Full Text Available AIM: To study the related factors of comprehensive treatment effect on anisometropic amblyopia children, and to provide a theoretical basis for clinical intervention. METHODS: Totally 100 cases of anisometropic amblyopia children in our hospital from October 2013 to October 2014 were selected and were divided into groups A, B and C according to curative effect after 6～18mo's treatment. Fifty-four cases of group A were judged to be cured, 34 cases of group B were judged to be improved, and 12 cases of group C was invalid. The age, compliance, anisometropia degree, anisometropia type, amblyopia degree and fixation behavior were analyzed. RESULTS: Anisometropia type among the three groups of patients showed no significant difference(P>0.05. While the age, compliance, anisometropia degree, amblyopia degree and fixation behavior among three groups of patients had statistically significant differences(PCONCLUSION: There are closed relationship between comprehensive treatment effect and age, compliance, anisometropia degree, amblyopia degree, fixation behavior, but there is no significant correlation between anisometropia type and comprehensive treatment effect.
Eshraghi, Bahram; Akbari, Mohammad Reza; Fard, Masoud Aghsaei; Shahsanaei, Azadeh; Assari, Raheleh; Mirmohammadsadeghi, Arash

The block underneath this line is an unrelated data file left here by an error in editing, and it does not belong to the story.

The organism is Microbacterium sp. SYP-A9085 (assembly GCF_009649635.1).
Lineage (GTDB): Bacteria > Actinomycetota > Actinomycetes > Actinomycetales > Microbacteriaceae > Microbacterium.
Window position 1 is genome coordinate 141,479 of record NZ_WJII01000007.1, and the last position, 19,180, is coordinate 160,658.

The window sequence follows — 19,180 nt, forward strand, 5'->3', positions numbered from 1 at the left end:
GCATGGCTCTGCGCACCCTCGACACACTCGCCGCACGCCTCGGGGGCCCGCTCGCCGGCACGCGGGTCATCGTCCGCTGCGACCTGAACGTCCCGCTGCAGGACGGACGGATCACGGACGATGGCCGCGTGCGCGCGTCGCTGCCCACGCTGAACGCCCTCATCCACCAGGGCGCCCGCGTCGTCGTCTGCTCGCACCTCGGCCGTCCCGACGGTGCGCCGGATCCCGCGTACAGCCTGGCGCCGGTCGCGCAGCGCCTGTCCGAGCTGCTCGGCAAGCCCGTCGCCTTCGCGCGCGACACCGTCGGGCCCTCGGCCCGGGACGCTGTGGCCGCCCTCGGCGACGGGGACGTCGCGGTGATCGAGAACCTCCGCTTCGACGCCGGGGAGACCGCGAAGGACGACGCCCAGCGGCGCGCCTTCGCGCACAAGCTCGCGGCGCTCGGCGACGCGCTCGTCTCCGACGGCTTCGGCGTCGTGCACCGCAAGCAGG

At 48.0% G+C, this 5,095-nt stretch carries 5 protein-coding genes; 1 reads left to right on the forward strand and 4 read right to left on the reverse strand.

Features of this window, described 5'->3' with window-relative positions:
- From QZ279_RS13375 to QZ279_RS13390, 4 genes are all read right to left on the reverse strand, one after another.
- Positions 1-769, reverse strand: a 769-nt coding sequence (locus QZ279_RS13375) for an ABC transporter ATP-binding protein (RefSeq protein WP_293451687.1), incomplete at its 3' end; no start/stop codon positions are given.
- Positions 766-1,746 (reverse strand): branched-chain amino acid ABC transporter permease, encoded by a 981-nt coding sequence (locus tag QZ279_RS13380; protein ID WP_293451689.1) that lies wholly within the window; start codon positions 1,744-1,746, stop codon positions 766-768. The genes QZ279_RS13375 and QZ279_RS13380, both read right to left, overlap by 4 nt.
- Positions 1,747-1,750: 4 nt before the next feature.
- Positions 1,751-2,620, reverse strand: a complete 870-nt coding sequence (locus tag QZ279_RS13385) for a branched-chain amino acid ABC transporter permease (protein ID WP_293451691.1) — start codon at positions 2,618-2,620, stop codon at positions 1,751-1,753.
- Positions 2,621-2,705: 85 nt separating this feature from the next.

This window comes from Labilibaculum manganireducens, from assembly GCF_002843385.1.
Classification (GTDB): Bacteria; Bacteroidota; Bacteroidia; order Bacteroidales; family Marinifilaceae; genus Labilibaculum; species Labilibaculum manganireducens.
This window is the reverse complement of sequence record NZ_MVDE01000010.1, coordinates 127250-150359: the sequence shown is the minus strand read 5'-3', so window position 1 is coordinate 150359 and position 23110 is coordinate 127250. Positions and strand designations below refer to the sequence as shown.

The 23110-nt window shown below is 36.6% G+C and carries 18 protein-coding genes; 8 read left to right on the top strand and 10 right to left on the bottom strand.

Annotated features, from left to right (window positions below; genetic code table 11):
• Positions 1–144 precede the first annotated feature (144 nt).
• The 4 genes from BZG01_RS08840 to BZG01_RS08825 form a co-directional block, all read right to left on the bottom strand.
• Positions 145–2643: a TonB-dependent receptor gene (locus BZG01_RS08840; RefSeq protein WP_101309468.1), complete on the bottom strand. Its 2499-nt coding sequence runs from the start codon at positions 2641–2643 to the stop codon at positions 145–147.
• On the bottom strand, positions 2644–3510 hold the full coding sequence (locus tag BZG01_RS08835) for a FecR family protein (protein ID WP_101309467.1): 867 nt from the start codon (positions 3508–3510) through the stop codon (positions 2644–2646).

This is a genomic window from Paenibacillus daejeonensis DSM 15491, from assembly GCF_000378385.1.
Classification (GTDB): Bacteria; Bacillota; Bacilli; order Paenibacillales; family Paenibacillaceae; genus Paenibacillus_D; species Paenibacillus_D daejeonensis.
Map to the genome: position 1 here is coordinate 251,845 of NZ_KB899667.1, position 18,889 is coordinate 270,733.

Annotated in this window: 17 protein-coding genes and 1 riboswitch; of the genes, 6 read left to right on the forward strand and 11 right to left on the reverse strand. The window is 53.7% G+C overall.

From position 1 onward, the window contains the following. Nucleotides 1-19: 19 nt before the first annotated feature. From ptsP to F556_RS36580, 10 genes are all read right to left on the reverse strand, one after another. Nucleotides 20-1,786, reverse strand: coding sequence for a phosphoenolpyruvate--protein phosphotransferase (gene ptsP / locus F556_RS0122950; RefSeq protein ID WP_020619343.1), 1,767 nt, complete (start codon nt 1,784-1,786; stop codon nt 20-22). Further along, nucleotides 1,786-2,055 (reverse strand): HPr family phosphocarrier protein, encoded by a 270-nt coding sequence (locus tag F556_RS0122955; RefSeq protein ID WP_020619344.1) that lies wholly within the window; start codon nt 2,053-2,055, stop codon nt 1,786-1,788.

To evaluate the prevalence of amblyopia risk factors in children that underwent probing for persistent congenital nasolacrimal duct obstruction (CNLDO). The medical records of children with CNLDO (after 1 year of age) that underwent probing were reviewed. Amblyopia risk factors, based on the American Association for Pediatric Ophthalmology and Strabismus referral criteria in 2013, were sought in the patientsʹ records before probing. The proportion of the patients with anisometropia >1.5 diopters (D) was separately calculated. In unilateral cases of CNLDO, sphere, astigmatism, and spherical equivalent of the eyes with CNLDO were compared with contralateral eyes in order to assess the effect of CNLDO on refractive error. In the follow-up examinations, the success of the probing or the need for additional procedures (Crawford intubation, Monoka intubation, or dacryocystorhinostomy) was evaluated. The prevalence of anisometropia between 'successful probing' and 'failed probing' groups was compared. A total of 433 cases were included in the study. 41 cases (9.46 %) had amblyopia risk factors. Twenty-four cases (5.5 %) had anisometropia >1.5 D (spherical or cylindrical). In unilateral cases of CNLDO, the sphere and spherical equivalent of the eyes with CNLDO were significantly greater than those of the contralateral eyes (p prevalence in this group, compared with the successful probing group, at the initial examination (p = 0.03). The findings of greater prevalence of anisometropia >1.5 D (compared with the prevalence in the general population) and significantly greater sphere and spherical equivalents in the eye with CNLDO (compared with contralateral eye) in unilateral cases with CNLDO, suggested some relationships between anisometropia and long-term untreated CNLDO. The finding of more anisometropia in failed probing cases may support the theory of structural abnormality as an explanation for the possible relationship between congenital nasolacrimal duct